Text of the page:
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Rivanna Trails


Here's where we will keep you up to date on what's happening at RTF and on trails in the area.  Drop us a line at if you have suggestions for news we ought to cover.

  • 23 Mar 2012 11:19 AM | Anonymous member (Administrator)

    Explore the Rivanna Trail and Moores Creek

    07 April 2012 9:00 am (Save to cal)

    Join the Piedmont Environmental Council, Rivanna Trails Foundation, and City of Charlottesville Parks Department for a walk along the Rivanna Trail and Moores Creek.

    This 2.5 mile walk will start at Quarry Park located off of Monticello Avenue/Route 20 South just north of I-64 at 420 Quarry Road. From Quarry Park we will walk along Moores Creek through Jordan Park and then end at Azalea Park on Old Lynchburg Road. At the end of the hike a bus shuttle will return you to Quarry Park.

    All ages are welcome. Please sign up in advance on this webpage or by calling The Piedmont Environmental Council at (434) 977-2033 - just so we know how many people to expect.

  • 21 Mar 2012 6:13 PM | Anonymous member (Administrator)
    Ever wonder how the proposed Western Bypass will impact the Rivanna Trail? The answer is, probably more than you expect. Plans call for the bypass to turn north from the 250 Bypass at the intersection with Leonard Sandridge Road, and as the image below shows, the ramps and overpasses will impact one of the most-used sections of the Trail. RTF is following developments, and hope that community support will help preserve a trail routing through the area.

  • 12 Mar 2012 5:20 PM | Anonymous member (Administrator)
    The March 11 edition of the Daily Progress has an article about an after-school tutoring program for Greenbrier Elementary students who have been relocated to Charlottesville with their families by the International Rescue Committee. Led by Thomas Connaughton, a Greeenbrier teacher and avid trail runner, the students have also formed the Greenbrier Trail Running Club and regularly run along the Trail from the school to the program site at Hearthwood Townhouse Apartments off Michie Road. The full story is on the Daily Progress web site.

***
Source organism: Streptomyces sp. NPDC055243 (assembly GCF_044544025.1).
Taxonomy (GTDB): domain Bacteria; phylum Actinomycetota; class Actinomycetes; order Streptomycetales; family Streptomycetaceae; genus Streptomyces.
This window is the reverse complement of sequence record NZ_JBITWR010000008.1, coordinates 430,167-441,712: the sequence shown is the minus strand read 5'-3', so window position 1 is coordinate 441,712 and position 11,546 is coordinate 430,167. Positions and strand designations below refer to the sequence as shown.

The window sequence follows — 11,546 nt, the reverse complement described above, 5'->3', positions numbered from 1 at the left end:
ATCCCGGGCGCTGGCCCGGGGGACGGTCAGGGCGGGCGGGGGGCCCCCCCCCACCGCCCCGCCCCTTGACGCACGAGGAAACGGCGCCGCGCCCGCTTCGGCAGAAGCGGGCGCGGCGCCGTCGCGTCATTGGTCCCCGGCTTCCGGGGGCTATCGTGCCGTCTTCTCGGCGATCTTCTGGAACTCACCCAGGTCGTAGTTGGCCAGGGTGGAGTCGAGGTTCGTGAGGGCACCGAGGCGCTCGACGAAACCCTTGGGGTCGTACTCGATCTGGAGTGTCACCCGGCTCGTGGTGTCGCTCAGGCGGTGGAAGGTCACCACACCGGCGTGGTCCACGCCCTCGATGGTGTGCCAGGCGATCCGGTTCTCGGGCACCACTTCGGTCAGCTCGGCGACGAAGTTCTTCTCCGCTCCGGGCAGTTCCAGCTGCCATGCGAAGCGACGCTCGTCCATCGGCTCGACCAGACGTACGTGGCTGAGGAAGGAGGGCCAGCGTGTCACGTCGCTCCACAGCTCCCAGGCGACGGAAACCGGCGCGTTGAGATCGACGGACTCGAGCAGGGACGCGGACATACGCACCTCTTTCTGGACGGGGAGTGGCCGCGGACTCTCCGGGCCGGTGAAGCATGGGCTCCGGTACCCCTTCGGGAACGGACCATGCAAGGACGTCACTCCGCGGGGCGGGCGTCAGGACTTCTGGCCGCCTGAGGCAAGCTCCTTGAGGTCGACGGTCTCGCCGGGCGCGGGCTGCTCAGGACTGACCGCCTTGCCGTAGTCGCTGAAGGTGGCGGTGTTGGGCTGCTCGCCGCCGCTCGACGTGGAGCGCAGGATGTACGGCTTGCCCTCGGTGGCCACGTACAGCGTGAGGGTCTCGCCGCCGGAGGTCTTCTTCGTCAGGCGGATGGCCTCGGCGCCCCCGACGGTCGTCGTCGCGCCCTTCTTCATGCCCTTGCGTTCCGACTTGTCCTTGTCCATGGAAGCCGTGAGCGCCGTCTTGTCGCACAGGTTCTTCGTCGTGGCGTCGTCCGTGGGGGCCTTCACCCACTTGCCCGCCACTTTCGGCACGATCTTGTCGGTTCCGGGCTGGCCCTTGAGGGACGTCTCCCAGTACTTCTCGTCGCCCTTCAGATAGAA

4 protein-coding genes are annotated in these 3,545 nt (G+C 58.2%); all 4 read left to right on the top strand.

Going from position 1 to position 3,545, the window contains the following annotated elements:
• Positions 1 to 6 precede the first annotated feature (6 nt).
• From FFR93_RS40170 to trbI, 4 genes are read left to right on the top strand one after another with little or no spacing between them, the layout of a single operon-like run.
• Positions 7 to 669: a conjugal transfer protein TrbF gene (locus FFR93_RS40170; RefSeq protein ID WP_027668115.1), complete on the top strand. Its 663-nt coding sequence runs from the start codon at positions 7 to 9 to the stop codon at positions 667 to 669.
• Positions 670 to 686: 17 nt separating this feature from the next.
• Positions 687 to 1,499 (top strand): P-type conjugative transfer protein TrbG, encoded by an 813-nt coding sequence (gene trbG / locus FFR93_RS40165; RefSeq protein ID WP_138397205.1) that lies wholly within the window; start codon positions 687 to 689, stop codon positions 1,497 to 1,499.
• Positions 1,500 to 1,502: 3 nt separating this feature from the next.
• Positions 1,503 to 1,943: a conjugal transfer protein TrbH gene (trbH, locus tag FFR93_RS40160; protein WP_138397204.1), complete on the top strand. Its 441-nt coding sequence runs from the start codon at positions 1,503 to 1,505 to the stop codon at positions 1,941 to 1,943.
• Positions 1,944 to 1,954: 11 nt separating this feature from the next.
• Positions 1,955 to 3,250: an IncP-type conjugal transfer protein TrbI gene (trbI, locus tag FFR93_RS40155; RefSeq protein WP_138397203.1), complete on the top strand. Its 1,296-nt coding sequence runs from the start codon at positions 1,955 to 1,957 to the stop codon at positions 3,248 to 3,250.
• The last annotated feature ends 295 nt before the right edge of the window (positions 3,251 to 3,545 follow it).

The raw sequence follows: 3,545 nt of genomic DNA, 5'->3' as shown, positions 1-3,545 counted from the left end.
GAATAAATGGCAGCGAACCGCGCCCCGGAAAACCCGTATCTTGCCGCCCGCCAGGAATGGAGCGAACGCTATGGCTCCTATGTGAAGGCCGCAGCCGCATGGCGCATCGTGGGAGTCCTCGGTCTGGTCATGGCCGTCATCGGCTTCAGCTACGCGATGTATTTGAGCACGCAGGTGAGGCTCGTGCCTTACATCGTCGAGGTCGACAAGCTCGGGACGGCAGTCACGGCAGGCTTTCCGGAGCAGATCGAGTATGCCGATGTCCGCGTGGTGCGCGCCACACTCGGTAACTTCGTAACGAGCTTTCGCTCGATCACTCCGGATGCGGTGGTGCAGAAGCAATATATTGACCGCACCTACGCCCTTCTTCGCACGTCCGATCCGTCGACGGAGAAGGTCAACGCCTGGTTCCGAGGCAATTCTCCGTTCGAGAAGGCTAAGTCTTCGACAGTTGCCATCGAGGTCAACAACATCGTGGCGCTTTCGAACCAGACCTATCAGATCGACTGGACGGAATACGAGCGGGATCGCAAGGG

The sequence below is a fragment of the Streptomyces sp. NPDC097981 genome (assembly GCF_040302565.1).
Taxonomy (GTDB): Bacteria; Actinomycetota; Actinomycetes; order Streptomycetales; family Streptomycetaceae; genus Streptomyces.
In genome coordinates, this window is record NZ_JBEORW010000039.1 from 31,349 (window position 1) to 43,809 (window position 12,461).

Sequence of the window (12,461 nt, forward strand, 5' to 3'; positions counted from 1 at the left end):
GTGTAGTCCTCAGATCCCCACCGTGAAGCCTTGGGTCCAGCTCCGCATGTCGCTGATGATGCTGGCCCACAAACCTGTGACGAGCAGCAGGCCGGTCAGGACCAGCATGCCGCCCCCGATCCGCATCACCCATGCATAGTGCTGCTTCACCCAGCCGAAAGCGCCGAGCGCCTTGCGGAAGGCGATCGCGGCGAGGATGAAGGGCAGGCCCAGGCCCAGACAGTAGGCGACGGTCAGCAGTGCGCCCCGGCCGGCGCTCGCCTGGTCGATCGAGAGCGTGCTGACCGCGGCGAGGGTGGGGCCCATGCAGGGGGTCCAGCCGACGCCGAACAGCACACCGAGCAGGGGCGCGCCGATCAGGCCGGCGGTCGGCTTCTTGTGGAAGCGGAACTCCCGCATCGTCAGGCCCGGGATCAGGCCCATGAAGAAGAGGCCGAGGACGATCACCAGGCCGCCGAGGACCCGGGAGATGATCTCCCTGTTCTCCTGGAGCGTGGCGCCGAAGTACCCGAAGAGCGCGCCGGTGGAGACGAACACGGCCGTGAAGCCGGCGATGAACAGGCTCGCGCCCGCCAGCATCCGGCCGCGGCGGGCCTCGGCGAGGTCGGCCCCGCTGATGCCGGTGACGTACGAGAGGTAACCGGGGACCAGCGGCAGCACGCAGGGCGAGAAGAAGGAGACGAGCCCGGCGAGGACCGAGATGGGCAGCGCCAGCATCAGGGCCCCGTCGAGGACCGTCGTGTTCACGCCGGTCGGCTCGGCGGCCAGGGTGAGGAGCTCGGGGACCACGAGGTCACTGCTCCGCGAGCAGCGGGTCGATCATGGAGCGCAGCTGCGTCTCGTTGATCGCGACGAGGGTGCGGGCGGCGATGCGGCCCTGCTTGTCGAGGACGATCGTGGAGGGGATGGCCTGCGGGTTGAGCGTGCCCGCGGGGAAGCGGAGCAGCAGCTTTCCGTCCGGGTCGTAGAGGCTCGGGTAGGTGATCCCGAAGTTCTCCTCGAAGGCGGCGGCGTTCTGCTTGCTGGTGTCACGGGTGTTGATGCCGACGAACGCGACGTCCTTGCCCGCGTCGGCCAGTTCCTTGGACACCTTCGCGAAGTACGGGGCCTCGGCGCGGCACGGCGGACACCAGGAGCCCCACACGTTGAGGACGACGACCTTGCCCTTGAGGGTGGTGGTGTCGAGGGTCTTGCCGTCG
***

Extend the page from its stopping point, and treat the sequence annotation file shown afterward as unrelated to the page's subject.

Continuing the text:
• 10 Mar 2012 10:35 PM | Anonymous member (Administrator)
    Observatory Hill is one of the most popular segments of the Rivanna Trail, and that use resulted in some particularly eroded and muddy sections immediately south of Ivy Road. On March 10, supplemented by some three dozen volunteers from the Charlottesville Area Mountain Bike Club, the monthly work party completed significant improvements. Muddy patches were re-graded, drainage channels dug, trash removed, and a couple sections re-routed to higher - and drier - ground. CAMBC members regularly provide their time and labor in support of the Rivanna Trail, and RTF could not have completed such a large project in one morning without their help. Be sure to check out the improvements! (Some photographs here.)
  • 09 Feb 2012 3:31 PM | Anonymous member (Administrator)
    On February 4, local runner Neal Gorman established what is believed to be the fastest known time to run the entire Rivanna Trail Loop, 2:09:47. He commemorated the establishment of that record with a donation to the RTF of $209.47. Details of his record-setting run are at

    He's also issued a challenge to local runners to beat his time - and pledged a second donation to RTF corresponding to that new record (plus pizza and beer for the victor). If you're up for the challenge, this is your opportunity to earn some personal glory and support the RTF.
  • 22 Jan 2012 3:30 PM | Anonymous member (Administrator)
    The Rivanna Trail is a valuable community resource, providing a safe and fun place for spending time outside with children.